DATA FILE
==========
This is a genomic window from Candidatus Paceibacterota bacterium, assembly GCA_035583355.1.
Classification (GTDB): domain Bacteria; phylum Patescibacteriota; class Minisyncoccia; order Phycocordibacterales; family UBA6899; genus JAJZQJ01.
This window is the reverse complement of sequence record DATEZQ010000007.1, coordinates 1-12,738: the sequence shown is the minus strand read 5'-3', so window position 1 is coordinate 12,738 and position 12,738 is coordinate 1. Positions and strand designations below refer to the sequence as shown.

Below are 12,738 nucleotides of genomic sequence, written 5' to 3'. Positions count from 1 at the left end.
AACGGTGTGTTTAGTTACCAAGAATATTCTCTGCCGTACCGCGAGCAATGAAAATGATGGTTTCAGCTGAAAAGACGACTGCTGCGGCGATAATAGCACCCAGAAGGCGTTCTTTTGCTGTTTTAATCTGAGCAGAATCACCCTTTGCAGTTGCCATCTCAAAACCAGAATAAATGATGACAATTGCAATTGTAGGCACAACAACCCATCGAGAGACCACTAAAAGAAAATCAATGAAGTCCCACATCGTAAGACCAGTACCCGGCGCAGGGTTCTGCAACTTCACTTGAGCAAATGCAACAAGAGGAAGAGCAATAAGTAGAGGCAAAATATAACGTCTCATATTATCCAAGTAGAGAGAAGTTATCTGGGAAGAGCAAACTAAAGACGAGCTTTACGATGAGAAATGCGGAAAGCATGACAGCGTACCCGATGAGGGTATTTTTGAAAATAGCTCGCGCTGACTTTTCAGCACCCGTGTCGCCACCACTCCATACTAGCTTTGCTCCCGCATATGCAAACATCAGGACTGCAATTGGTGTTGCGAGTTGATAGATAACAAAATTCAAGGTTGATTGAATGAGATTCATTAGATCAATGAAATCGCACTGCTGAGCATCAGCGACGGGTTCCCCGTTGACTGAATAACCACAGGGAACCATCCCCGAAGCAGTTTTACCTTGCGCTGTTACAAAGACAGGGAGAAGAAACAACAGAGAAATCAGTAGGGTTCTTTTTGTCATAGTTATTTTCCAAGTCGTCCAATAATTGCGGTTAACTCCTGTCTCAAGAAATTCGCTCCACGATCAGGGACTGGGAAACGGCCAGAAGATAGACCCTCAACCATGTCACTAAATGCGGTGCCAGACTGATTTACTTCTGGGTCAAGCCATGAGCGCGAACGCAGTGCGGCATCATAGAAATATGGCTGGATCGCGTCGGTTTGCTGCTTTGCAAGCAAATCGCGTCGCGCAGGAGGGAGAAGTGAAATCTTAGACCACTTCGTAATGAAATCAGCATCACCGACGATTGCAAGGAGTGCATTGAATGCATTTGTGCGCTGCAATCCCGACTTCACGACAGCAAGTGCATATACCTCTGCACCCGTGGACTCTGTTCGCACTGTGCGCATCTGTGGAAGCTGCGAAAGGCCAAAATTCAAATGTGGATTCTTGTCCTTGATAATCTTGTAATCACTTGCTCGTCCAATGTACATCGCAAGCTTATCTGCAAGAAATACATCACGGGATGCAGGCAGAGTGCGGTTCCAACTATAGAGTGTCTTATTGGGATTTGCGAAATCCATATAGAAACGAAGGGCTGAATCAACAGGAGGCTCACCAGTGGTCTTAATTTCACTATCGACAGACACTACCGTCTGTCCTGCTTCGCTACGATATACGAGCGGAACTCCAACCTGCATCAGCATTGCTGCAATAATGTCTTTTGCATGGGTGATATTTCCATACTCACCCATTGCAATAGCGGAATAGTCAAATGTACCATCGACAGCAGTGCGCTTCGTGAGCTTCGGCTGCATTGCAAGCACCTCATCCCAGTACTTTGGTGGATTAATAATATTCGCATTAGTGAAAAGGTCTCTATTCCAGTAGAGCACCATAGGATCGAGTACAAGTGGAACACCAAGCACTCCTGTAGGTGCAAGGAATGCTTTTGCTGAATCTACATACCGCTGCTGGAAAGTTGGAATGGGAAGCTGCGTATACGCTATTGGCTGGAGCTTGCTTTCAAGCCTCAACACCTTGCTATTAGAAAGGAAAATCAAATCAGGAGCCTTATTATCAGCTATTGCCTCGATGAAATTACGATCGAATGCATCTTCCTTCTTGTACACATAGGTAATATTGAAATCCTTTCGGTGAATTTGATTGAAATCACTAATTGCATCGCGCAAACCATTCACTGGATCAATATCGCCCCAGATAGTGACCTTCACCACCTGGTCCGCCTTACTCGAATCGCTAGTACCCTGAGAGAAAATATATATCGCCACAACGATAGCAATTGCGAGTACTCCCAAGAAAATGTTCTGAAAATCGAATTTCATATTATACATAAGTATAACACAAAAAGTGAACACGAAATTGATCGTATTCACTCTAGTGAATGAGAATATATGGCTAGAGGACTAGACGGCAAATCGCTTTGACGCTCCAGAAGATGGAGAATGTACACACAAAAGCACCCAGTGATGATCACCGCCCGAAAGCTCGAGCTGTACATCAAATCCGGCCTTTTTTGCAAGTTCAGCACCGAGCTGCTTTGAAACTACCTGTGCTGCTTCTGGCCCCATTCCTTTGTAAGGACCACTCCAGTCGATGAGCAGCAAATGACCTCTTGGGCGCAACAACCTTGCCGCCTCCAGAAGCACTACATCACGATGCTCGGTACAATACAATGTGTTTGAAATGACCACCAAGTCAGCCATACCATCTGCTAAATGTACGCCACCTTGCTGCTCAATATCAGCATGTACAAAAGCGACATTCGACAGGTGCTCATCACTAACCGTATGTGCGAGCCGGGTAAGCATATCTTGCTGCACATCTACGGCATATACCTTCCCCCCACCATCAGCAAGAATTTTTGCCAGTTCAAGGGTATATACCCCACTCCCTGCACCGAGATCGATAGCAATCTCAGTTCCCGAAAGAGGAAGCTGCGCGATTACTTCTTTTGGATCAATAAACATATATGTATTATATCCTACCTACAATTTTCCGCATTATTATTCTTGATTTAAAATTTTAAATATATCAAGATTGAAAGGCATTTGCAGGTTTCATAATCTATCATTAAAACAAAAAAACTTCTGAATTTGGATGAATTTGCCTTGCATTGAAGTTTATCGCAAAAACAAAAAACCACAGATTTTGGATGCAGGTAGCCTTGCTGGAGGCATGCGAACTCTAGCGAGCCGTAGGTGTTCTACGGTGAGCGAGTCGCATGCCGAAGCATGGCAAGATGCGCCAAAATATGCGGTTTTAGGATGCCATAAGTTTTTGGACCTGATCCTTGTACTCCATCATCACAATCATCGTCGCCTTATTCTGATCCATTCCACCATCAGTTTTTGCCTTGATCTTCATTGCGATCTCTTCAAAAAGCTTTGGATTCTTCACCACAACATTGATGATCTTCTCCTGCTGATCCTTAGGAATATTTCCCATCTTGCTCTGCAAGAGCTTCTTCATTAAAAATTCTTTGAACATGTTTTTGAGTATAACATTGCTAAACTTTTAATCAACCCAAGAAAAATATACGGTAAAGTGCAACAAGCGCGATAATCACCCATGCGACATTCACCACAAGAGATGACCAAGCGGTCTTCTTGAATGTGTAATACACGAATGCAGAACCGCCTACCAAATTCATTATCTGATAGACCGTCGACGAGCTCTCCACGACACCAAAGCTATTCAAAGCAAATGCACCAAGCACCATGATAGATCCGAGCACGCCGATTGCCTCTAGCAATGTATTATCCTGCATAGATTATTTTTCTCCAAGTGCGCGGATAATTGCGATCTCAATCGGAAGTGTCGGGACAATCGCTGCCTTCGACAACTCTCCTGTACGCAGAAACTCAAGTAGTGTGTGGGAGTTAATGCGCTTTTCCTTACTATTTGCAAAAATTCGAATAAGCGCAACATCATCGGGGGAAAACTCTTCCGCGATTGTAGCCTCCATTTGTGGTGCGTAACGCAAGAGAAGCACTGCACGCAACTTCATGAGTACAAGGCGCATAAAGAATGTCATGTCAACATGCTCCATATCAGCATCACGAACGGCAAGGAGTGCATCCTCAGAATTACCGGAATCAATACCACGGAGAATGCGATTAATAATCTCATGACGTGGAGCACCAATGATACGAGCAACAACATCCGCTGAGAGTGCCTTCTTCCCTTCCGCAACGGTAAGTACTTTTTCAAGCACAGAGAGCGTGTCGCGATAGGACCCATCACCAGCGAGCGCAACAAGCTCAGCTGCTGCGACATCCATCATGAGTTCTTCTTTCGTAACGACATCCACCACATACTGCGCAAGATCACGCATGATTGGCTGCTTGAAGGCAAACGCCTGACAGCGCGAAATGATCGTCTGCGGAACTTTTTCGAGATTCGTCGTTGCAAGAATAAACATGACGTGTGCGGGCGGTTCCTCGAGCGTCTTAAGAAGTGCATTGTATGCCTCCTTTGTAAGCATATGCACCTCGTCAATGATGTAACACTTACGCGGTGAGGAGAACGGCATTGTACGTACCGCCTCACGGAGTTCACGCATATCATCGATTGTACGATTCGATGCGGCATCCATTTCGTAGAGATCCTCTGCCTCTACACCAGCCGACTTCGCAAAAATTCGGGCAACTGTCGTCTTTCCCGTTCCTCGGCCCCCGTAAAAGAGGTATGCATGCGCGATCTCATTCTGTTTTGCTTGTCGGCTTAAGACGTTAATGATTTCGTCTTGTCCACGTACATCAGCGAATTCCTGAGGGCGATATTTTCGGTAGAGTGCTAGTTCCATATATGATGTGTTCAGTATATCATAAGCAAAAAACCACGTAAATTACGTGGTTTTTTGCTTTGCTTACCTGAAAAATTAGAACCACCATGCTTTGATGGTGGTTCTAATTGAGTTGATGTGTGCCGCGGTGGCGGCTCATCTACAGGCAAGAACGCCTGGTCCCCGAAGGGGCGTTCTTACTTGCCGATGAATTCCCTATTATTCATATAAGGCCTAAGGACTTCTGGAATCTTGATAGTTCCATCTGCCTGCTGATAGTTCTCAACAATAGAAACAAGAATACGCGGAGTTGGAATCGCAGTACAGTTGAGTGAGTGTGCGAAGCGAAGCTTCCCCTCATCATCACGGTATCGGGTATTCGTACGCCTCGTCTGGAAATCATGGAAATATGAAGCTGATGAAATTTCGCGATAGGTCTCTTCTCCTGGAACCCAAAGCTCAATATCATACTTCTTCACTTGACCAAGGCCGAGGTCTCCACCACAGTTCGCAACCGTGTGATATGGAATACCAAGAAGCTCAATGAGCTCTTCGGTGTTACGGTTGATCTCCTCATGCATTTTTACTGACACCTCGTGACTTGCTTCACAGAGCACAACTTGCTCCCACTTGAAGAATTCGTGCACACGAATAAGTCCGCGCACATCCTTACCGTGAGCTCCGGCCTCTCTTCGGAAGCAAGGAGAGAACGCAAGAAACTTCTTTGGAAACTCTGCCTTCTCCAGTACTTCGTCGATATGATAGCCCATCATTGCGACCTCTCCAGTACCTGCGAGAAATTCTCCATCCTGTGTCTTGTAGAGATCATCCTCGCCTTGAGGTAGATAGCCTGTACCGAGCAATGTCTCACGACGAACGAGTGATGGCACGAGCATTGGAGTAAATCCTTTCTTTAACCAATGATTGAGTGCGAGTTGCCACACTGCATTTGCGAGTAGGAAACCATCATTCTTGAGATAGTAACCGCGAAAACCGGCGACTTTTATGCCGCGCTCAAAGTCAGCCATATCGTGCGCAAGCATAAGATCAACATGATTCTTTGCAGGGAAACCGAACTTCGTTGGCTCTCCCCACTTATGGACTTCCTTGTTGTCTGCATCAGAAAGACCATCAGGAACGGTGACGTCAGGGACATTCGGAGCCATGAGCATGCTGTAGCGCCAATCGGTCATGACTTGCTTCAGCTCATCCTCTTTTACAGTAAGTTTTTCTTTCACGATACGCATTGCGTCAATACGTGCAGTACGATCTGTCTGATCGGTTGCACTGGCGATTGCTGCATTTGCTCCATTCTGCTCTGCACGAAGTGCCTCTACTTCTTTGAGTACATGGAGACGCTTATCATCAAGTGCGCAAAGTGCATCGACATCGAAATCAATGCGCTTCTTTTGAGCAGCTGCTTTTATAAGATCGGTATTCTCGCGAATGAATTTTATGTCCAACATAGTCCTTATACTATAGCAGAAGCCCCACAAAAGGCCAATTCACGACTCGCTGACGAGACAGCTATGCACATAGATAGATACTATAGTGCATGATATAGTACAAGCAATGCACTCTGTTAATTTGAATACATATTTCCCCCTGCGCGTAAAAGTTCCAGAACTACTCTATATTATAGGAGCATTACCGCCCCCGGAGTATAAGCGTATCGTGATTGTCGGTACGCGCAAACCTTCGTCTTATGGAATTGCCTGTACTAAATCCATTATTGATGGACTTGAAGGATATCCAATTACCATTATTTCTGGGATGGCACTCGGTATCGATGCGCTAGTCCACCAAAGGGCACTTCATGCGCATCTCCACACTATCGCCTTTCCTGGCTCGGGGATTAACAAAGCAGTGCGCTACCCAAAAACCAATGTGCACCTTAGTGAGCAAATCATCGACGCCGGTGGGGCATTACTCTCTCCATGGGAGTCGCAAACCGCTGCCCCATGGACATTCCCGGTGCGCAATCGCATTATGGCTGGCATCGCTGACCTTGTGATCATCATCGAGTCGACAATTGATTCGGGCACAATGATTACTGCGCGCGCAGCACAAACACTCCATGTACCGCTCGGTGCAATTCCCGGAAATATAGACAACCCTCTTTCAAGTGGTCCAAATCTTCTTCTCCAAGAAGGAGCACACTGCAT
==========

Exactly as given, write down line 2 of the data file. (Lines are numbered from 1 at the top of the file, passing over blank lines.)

Classification (GTDB): domain Bacteria; phylum Patescibacteriota; class Minisyncoccia; order Phycocordibacterales; family UBA6899; genus JAJZQJ01.